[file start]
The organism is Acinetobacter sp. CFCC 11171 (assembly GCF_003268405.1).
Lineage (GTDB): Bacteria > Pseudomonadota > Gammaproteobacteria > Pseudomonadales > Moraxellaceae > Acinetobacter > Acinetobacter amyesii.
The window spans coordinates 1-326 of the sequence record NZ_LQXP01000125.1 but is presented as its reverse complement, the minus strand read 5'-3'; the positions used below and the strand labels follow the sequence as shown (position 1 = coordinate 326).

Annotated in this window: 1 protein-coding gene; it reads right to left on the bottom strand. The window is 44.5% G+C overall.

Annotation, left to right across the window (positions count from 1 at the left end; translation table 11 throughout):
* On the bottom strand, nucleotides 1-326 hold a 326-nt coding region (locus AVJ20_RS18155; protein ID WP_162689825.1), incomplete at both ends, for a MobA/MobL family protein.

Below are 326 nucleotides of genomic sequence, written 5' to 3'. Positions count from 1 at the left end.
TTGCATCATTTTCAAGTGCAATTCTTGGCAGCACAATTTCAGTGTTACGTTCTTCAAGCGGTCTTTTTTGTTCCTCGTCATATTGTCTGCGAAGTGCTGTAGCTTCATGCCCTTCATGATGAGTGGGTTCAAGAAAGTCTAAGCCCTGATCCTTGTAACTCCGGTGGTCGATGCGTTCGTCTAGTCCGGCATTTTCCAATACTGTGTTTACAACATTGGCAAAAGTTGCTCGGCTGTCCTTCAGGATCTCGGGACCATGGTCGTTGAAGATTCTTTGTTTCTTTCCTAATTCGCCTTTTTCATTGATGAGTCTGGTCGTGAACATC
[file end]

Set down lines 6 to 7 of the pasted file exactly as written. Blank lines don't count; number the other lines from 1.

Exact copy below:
* On the bottom strand, nucleotides 1-326 hold a 326-nt coding region (locus AVJ20_RS18155; protein ID WP_162689825.1), incomplete at both ends, for a MobA/MobL family protein.

Below are 326 nucleotides of genomic sequence, written 5' to 3'. Positions count from 1 at the left end.